You made a big issue on the apparent Christmas celebration in Malaysia which according to you is way out of proportion considering Christians constitute only about 10% of our populations. Are they to blame if shops and shopping complexes, and in fact the whole commercial world in the whole universe, view Christmas and its celebration as a commercial activity rather than a pure religious event?
The thing about Christmas "celebration" which is way out of proportion in our country and any other country in the world is this. It is not about religion at all. It is the capitalism god at work. You should realise that dear Doctor.
As a Muslim, I am in fact thankful that our Hari Raya is not celebrated in such a big way as Christmas is. At least Hari Raya is preserved as a pure religious event where Muslims would go to the mosque and visit each other and undertake charitable work. Even then, our Hari Raya has, nowadays, morphed into a cultural and social event. Notice for example, dear Doctor, how we have open houses which really in effect not "open" anymore nowadays?
Caliph Omar, for example, refused to build a huge mosque after capturing Jerusalem. He opted to build a modest mosque on the Temple Mount instead. Clearly, size and quantity was not important to him. What matters is his faith I suppose.
Complaining on the number of churches and how big Christmas celebration is in our country is, to me - and I say this with the greatest of respect to you - childish. It is reflective of the inferiority complex which we Muslims are imbued with nowadays. It makes us want to retire into our cocoon, sulking and whining at how big and prettier other people are and how we should resent them and how unfair this whole new world is to us. If the Prophet were to behave like that in his early days in Mekah, I wonder whether Islam would be a great way of life it is now.
The great way of life that we know as Islam is not about public holidays or the size of our mosques. If you are going to compare the number of public holidays we have, are you going to equate football with our religion just because we have a public holiday after winning the Suzuki Cup recently, just as we have a public holiday for hari raya every year? We have more and bigger office complexes than mosques. Don't you feel these office complexes are more important than mosques and thus conclude that our people place office complexes on a higher plane than mosques?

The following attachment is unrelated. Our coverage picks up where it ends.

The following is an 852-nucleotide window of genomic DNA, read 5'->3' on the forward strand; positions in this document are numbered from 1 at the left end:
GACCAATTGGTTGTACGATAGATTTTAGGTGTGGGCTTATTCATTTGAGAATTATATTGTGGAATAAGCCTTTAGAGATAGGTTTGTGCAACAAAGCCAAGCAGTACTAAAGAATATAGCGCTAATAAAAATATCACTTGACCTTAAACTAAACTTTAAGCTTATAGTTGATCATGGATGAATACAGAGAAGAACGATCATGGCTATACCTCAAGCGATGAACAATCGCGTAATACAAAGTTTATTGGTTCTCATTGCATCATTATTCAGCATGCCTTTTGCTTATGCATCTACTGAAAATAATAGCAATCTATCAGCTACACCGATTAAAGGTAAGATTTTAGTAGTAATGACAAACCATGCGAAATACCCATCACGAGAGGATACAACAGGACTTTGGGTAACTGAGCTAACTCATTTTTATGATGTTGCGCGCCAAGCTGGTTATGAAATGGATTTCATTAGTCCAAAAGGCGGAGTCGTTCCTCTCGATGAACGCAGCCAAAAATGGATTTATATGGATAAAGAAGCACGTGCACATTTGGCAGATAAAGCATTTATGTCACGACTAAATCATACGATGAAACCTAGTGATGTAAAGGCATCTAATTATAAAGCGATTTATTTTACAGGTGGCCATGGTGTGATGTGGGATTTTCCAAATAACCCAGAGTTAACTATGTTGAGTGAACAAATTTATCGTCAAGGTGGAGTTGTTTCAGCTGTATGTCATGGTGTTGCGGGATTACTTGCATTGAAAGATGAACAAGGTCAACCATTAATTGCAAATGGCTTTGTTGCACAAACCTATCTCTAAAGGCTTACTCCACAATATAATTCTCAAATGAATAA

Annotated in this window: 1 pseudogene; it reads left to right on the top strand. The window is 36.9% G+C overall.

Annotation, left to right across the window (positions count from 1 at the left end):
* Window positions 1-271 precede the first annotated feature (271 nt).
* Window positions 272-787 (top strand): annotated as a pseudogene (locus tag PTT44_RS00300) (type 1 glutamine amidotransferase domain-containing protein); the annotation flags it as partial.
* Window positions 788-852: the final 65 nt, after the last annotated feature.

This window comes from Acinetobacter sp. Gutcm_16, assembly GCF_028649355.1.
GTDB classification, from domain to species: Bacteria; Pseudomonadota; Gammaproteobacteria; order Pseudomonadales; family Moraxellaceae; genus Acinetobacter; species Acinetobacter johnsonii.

The Prophet (peace be upon him) was well known for his respect to other religions, especially to the kitabiyyah (the people of the book, namely, the Jews and Christians). In a letter from him to Negus, the king of Abyssinia, he wrote:
From Muhammad, God’s Messenger, to the Negus Asham, the King of Abyssinia;
Peace be upon you! On this occasion, I praise God, the Sovereign, the Holy One free from all defects, the Giver of security, the Watcher over His creatures, and I bear witness that Jesus is a spirit from God, and a word from Him, whom He bestowed upon Mary, who was chaste, pure and virgin. I call you to God, One with no partner. (Ibn Kathir, al-Bidaya 3.104).
The Prophet (peace be upon him) was not only respectful to a Christian King but he in fact acknowledged Jesus and Mary in his letter. Such was the message of one-ness which the Prophet (peace be upon him) was advocating.
It is known that in Islam, we are allowed to marry the ahlil-kitab (people of the book) without them having to convert to Islam. I would ask, if this is so, would our Christian spouse be required to remove her crucifix before we sleep with her every night? How would she pray in our house in that event?
The contemporary approach towards achieving the globalisation of Islam is one of inclusiveness, dear Doctor. As such, it comes as no surprise, for instance, for Sheikh Ahmed Hassoun, the Mufti of Syria to declare that Islam commands its followers to protect Judaism early last year.
While the world is fast moving into an era of inter-faith acceptance and embrace inter-religious accord, it is disheartening to see Malaysia regressing into medieval insecurity and inferiority complex. It is this complex which causes the likes of the Mufti of Johor to issue a fatwa saying Islam forbids Muslims from dressing up as Santa forgetting that Santa is not a religious icon but rather a commercial icon which has been elevated to a cultural one (which is similar to the act of giving away "duit raya" on hari raya in Malaysia).
You make known your concern of the visit by the Prime Minister being politisised and reminded of an incident where a former leader was undermine by a picture before. That was of course referring to the picture of Tengku Razaleigh Hamzah who was pictured wearing a Kadazan headgear with a crucifix symbol in 1990.
How sad. That picture was misused as a character assassination by none other than the government- controlled mainstream newspapers in an election to defeat the Tengku.
If that happens to the Prime Minister just because he attends the Christmas function recently, don't you think Doctor that it is your duty as an ulamak to educate the Muslim public, as part of your dakwah, to ignore such irresponsible and gutter politics?
By condoning the alleged action in requesting the removal of the crucifix, I am afraid to say that you are in fact indirectly promoting that kind of silly politicisation of theocratic phobias.
As Muslims, we make noises when people of other faiths perceivably treat our religion with disrespect. If non-Muslims could be asked to wear tudung before entering the mosque to observe the sanctity of our mosque, why can't we Muslims, reciprocate and accord the same respect to other faiths by at least allowing them to bear their objects of faith?
Islam, from the very beginning - and I mean to say from day one - was inextricably connected to Christianity in many ways than we would even care to admit. On the very day the Prophet (peace be upon him) was revealed the first verse Iqra', he did not know what had happened to him. He ran back home in fear, trembling in shock. Do you remember who told him that he had been appointed God's messenger?
It was none other than Khadija's (the Prophet's wife) cousin, Warqa bin Naufal, a Christian with knowledge of biblical lore, who told Muhammad (peace be upon him) that he had been revealed a divine message, just like Moses before him. Such was the close association between Islam and Christian on the very first day of its existence.
Why can't we Muslims acknowledge that and stop being in fear and stop disbelieving in our ability to be true to our faith?
Why can't we work towards inclusiveness, towards unity, towards acceptance and towards one-ness.
Or does God really want us to remind ourselves of how different we are from the rest of the world all the time?